A Garden of Dreams

It is late March and despite the subfreezing temperatures and the promise of snow later in the week, we just met with our gardener to discuss the vegetable garden we want to plant this spring.  The snow has finally melted, for now at least, and it appears as if some “early birds” are already nest hunting around the house, confirming that spring will arrive…eventually and our Garden of Dreams will become a reality.  The excitement is palpable.  Well OK, maybe it is not as exhilarating as winning the Mega Millions, which I tried unsuccessfully to do this weekend or even as stirring as the status of March Madness, but for Irwin and I and our slow home lifestyle, it is absolutely thrilling.

 

Irwin & our gardener measuring for the garden

 

An "Early Bird" Nest Hunting

 

We have been discussing the possibility of planting a vegetable garden for eleven years, ever since taking title of our home in the country. The thought of growing food along with caring for farm animals has been a dream of ours from the outset. It is almost impossible NOT to consider a slow home, farming life when surrounded by lush farmland, rolling hills and babbling creeks, but the reality of our weekender status never allowed us to move forward with either. 

 

lush Farmland, rolling hills

 

 

 

babbling creeks

 

 

However, that never stopped us from dreaming about as well as continuing to discuss it.  Early on, immediately following our first visit to the local county fair, I was convinced that raising animals was our destiny.  After looking at all of the beautiful farm animals brought to show at the fair, I knew that would be a part of our future in the country.  And while my dream of an Alpaca farm is still on the back burner, our dream of building a garden and growing our own vegetables is coming to fruition. Now that is progress, country style.

 

A Fair to Remember:

Howdy Cowdy

 

 

 

A couple of kids

 

 

This big piggy

 

 

Seriously, she's got Milk

 

 

Alpacas...on hold

 

 After sharing the fresh salad our neighbor Gloria, a master gardener, brought to our Road Party last summer, we revisited the possibility of planting a garden this year.  Gloria had offered to mentor us, which was just the impetus we needed to get the ball rolling.  While we had what we were hoping was the ideal location, there was still the issue of maintaining the garden during the week, when we are in the city.  That glitch was remedied when our wonderful neighbor Jeanne suggested that we collaborate on the vegetable garden.

 

Gloria's fresh garden salad- helped make our dream a reality

 

The plan was simple.  We would house the garden on our property (Jeanne does not have an appropriate spot) and she would help maintain and water it as best she could, when we could not be here.  After initial costs were calculated, we would determine appropriate shares of cost and harvest and go forward from there.  All we needed to do was wait for spring.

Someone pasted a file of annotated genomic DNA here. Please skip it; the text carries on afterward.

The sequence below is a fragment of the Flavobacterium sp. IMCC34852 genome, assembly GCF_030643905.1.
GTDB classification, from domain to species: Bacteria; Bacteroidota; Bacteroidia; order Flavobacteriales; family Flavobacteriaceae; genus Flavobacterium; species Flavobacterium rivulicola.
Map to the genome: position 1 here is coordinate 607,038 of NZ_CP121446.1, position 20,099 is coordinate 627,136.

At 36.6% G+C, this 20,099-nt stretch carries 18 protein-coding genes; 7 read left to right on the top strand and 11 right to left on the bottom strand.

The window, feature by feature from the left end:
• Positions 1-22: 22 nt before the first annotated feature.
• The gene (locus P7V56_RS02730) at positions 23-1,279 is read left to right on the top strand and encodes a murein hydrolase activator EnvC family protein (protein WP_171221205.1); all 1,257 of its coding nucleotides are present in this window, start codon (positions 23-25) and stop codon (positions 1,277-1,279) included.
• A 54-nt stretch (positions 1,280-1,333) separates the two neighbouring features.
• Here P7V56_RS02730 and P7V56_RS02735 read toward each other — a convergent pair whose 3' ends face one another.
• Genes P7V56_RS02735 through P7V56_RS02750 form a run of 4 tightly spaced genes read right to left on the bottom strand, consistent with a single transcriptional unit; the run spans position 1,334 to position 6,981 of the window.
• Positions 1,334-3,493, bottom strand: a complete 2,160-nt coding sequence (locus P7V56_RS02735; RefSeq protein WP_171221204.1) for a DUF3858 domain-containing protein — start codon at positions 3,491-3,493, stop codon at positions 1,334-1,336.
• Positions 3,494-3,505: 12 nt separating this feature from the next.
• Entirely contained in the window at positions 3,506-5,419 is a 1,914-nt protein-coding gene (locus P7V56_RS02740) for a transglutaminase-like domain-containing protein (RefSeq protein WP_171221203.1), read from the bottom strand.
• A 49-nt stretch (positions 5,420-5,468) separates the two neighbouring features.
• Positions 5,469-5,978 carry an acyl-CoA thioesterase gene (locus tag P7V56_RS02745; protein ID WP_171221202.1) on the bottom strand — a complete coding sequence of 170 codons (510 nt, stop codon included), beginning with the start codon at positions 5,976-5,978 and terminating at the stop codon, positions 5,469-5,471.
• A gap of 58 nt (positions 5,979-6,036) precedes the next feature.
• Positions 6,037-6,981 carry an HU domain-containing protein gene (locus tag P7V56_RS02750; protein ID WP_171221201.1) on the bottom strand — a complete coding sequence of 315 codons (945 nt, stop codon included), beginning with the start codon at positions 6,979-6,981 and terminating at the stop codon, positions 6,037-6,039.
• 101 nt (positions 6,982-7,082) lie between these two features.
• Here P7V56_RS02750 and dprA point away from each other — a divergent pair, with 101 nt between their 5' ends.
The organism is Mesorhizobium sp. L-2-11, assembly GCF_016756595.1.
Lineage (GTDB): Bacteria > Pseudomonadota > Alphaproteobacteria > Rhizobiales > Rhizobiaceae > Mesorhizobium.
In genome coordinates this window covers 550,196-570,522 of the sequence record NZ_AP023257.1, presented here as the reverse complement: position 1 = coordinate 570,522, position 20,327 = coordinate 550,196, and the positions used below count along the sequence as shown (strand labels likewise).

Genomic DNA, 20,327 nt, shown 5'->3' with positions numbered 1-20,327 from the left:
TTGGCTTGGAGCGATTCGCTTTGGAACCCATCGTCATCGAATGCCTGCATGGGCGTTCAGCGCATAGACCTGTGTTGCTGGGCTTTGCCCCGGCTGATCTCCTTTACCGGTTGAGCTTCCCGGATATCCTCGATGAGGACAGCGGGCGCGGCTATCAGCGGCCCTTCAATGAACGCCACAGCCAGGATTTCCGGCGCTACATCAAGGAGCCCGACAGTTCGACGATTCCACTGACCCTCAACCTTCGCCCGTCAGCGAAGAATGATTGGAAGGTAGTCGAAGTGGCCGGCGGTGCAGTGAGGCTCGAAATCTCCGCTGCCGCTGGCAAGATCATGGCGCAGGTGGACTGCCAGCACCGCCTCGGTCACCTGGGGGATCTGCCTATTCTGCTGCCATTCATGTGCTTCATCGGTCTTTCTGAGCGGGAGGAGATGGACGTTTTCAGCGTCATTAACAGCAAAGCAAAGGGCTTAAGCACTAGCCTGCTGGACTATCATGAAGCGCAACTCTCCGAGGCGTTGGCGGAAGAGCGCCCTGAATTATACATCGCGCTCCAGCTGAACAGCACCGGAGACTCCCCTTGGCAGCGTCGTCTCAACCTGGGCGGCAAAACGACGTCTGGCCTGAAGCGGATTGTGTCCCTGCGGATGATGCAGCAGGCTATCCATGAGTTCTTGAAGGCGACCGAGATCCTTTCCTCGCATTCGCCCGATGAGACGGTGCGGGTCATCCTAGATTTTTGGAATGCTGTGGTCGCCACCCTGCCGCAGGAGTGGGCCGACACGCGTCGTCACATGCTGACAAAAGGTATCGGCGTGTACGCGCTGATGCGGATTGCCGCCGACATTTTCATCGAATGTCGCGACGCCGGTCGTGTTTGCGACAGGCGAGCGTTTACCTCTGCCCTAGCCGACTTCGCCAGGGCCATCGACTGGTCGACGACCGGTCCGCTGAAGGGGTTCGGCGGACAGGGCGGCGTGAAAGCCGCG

And what a wait it has been.  Despite several glorious spring days, we in the Northeast, are still experiencing winter weather daily but are hoping that eventually, (and by that I mean before July) spring will indeed arrive.

So here are the basics of our plan:

A ten by ten or smaller sized garden with raised beds. We don't want to bite off more than we can chew, at least initially.  A fence eight to ten feet high surrounding the garden to keep out the deer that use that area as a thoroughfare as they head up and down the mountain and chicken wire under the beds to deter woodchucks.

That is it: Simple and sweet, at least for now.   Much like our life in the country.

We'll see how this plan pans out.  I am sure like most other things, it will be a process with many lessons learned along the way.  But have no fear, I will be sharing updates as they occur and spring’s renewal as it transpires.

Just wanted to leave you with these beautiful faces of Charlie’s friends in the country. They stopped by to say hello while we were out making plans for our vegetable garden.

Finnegan

 

collie

 

 

And share this beautiful pair of bouquets, which are always in full bloom.  All the proceeds from the sale of these spectacular chairs will go directly to Komen CT.

 

 

 the entire proceeds from the sale of these beautiful chairs will go directly to Komen CT

 

This past Saturday night we hosted our first “Road Party” in the country and it was  spectacular!  It was attended by nine families including ours and was so successful, we have decided to make it an annual event.            

Our House

 

Unlike suburban neighborhoods with streetlights and sidewalks, our road in the country is light-less and dirt. While our home is situated close to the road, most of the other homes that dot our road are nestled in the mountainside at the end of dirt driveways, many of which are a half mile long or more. 

Our Road 

 

That being the case, it should come as no surprise that after ten summers in the country, we knew little, if anything about our neighbors.  But all that changed last summer, when we met our new neighbor Jeanne and her dog Zippy.

Zippy and Charlie became fast friends and Charlie (as well as Irwin & myself) eagerly anticipated Zippy & Jeanne’s impromptu visits before or after their afternoon walk.  Jeanne, living here full time for half the year had managed to meet more local people in her first month here, than we had met in the ten years previous and it was through her that we finally met some of our neighbors last Labor Day.